Privacy concerns motivating millions to switch from WhatsApp to Signal
Users have flocked to encrypted messaging app Signal by the millions in recent days — bringing it to the No. 1 spot on both Google Play Store and Apple App Store's top free apps lists this week. (Shutterstock)
Clare Duffy, CNN
Published Wednesday, January 13, 2021 9:13AM EST
(CNN) -- Users have flocked to encrypted messaging app Signal by the millions in recent days — bringing it to the No. 1 spot on both Google Play Store and Apple App Store's top free apps lists this week.
Signal had about 7.5 million installations globally from the App Store and Google Play between Thursday and Sunday, more than 43 times the installations it received during the previous week, according to market intelligence firm Sensor Tower.
Encrypted messaging services like Signal have gained popularity in recent years, as people are increasingly concerned with safeguarding their private information. However, this particular bump in Signal's usership comes in the wake of confusion over an updated terms of service notification from Facebook-owned encrypted messaging service WhatsApp.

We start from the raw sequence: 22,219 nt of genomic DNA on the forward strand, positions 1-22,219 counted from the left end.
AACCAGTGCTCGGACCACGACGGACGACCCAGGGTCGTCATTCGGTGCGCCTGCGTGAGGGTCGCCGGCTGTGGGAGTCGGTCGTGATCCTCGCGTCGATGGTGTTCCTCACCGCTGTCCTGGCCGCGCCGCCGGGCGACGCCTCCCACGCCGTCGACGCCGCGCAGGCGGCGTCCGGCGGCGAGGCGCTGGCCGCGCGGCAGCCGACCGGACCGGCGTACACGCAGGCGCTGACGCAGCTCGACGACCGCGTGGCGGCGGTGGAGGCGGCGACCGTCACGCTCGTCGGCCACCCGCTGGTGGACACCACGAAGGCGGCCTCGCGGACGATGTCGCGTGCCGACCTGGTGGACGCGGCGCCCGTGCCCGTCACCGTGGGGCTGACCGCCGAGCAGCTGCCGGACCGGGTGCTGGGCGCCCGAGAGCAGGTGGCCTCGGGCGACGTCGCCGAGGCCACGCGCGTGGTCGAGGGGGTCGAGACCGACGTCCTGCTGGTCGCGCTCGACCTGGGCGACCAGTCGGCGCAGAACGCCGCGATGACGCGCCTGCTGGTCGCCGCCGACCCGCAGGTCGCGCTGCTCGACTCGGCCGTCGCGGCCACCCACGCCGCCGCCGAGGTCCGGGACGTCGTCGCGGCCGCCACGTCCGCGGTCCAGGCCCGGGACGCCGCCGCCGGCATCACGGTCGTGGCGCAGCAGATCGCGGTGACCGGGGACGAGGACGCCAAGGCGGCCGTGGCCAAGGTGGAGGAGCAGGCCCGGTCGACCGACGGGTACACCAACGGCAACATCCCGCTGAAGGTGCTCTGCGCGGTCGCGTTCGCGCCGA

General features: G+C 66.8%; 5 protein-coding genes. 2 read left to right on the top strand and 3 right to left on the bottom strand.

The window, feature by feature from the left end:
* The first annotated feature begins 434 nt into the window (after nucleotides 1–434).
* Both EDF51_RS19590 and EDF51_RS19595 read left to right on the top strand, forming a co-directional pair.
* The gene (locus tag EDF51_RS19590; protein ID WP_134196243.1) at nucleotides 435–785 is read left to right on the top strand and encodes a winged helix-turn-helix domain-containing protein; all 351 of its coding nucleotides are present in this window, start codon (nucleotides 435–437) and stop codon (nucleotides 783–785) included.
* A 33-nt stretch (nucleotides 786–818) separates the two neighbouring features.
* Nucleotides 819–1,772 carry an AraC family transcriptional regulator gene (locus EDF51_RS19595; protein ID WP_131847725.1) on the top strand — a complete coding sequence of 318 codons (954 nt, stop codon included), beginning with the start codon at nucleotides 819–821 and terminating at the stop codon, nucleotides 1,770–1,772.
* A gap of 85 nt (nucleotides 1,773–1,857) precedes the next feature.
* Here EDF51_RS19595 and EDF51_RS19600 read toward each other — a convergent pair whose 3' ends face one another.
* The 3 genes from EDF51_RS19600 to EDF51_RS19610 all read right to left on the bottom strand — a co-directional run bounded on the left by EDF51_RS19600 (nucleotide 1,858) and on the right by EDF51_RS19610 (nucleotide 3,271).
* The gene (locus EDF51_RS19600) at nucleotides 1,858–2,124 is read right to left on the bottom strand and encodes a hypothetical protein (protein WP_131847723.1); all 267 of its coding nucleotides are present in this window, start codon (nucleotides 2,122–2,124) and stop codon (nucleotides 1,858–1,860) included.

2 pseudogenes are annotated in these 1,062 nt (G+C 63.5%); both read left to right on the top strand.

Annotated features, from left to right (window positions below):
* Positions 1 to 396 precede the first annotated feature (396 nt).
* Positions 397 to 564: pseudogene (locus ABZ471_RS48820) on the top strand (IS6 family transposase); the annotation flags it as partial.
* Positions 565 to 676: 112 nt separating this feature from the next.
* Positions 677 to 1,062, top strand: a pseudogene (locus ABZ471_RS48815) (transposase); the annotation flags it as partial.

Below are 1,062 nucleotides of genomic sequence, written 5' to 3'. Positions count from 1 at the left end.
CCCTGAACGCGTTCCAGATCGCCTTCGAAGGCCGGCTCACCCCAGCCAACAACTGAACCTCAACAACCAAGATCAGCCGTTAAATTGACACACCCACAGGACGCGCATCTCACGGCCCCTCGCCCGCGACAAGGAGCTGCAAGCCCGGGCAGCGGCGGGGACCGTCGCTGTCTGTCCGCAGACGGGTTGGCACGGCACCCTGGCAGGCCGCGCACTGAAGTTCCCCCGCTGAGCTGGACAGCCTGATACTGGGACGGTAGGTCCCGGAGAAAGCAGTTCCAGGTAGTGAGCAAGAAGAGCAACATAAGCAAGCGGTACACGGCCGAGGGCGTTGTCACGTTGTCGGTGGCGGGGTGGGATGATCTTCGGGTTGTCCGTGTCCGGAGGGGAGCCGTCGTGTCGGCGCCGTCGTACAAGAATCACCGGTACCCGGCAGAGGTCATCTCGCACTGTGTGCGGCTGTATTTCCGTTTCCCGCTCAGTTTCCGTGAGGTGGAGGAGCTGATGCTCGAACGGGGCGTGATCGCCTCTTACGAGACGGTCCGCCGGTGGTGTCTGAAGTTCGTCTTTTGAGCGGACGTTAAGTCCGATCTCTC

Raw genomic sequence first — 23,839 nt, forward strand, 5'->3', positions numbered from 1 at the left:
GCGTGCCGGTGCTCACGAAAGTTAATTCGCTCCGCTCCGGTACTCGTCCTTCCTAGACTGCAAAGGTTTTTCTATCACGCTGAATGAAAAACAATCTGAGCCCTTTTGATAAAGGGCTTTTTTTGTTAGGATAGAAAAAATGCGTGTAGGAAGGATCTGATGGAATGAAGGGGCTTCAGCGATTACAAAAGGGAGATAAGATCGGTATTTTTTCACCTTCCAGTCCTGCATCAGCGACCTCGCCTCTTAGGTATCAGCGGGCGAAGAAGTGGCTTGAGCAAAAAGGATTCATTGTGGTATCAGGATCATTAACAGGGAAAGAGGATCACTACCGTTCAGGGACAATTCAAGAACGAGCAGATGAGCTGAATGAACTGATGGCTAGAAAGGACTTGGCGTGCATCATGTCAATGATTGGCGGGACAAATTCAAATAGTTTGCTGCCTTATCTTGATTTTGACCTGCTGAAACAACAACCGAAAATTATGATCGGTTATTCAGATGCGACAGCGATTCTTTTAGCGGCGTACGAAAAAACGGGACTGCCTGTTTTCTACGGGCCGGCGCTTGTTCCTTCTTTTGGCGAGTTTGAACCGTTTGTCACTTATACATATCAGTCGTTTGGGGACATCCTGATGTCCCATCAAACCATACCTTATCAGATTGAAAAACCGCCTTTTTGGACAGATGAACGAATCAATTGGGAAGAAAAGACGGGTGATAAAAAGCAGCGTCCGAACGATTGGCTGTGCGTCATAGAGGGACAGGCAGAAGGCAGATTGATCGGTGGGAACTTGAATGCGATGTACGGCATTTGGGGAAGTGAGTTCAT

Signal also received endorsements last week from several of Silicon Valley's biggest names, including Tesla CEO Elon Musk.
The jump in new Signal downloads also followed the riots in Washington D.C. and moves by Amazon, Apple and Google to cut ties with Parler, the social networking service favored by members of the far-right. Telegram, another encrypted messaging app on Tuesday said it had attracted 25 million new users from around the world in the previous 72 hours, bringing its total active user base to 500 million.
The huge spike in Signal's traffic caused some glitches. On Thursday, Signal tweeted that verification codes for new user sign-ups might be delayed "because so many new people are trying to join Signal right now (we can barely register our excitement)." The issue was resolved over the weekend.